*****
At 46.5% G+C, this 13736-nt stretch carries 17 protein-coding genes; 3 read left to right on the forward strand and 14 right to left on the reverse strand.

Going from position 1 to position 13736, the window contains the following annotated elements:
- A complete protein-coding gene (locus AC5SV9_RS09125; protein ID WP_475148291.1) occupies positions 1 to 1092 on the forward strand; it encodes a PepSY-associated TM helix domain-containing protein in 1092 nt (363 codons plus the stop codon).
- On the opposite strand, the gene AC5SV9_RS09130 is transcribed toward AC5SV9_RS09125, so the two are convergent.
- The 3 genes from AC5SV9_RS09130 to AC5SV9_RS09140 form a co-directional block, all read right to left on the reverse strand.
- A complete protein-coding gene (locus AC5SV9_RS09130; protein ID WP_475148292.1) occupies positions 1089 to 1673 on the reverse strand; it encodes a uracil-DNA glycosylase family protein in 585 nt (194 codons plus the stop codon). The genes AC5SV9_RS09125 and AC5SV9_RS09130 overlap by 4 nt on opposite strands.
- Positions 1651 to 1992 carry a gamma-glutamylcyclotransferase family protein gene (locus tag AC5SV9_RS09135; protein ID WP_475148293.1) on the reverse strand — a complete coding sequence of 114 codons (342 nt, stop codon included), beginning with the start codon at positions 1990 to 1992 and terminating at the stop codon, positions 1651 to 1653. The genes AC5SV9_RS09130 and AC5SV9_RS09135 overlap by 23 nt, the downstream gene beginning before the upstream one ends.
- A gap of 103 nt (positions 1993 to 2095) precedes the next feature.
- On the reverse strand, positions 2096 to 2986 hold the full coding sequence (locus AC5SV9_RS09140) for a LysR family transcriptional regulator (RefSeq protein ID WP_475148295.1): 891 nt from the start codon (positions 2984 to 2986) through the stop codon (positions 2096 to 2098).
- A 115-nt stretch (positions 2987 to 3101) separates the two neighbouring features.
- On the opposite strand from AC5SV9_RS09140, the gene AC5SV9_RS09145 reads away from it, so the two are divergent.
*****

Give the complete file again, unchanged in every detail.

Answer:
At 46.5% G+C, this 13736-nt stretch carries 17 protein-coding genes; 3 read left to right on the forward strand and 14 right to left on the reverse strand.

Going from position 1 to position 13736, the window contains the following annotated elements:
- A complete protein-coding gene (locus AC5SV9_RS09125; protein ID WP_475148291.1) occupies positions 1 to 1092 on the forward strand; it encodes a PepSY-associated TM helix domain-containing protein in 1092 nt (363 codons plus the stop codon).
- On the opposite strand, the gene AC5SV9_RS09130 is transcribed toward AC5SV9_RS09125, so the two are convergent.
- The 3 genes from AC5SV9_RS09130 to AC5SV9_RS09140 form a co-directional block, all read right to left on the reverse strand.
- A complete protein-coding gene (locus AC5SV9_RS09130; protein ID WP_475148292.1) occupies positions 1089 to 1673 on the reverse strand; it encodes a uracil-DNA glycosylase family protein in 585 nt (194 codons plus the stop codon). The genes AC5SV9_RS09125 and AC5SV9_RS09130 overlap by 4 nt on opposite strands.
- Positions 1651 to 1992 carry a gamma-glutamylcyclotransferase family protein gene (locus tag AC5SV9_RS09135; protein ID WP_475148293.1) on the reverse strand — a complete coding sequence of 114 codons (342 nt, stop codon included), beginning with the start codon at positions 1990 to 1992 and terminating at the stop codon, positions 1651 to 1653. The genes AC5SV9_RS09130 and AC5SV9_RS09135 overlap by 23 nt, the downstream gene beginning before the upstream one ends.
- A gap of 103 nt (positions 1993 to 2095) precedes the next feature.
- On the reverse strand, positions 2096 to 2986 hold the full coding sequence (locus AC5SV9_RS09140) for a LysR family transcriptional regulator (RefSeq protein ID WP_475148295.1): 891 nt from the start codon (positions 2984 to 2986) through the stop codon (positions 2096 to 2098).
- A 115-nt stretch (positions 2987 to 3101) separates the two neighbouring features.
- On the opposite strand from AC5SV9_RS09140, the gene AC5SV9_RS09145 reads away from it, so the two are divergent.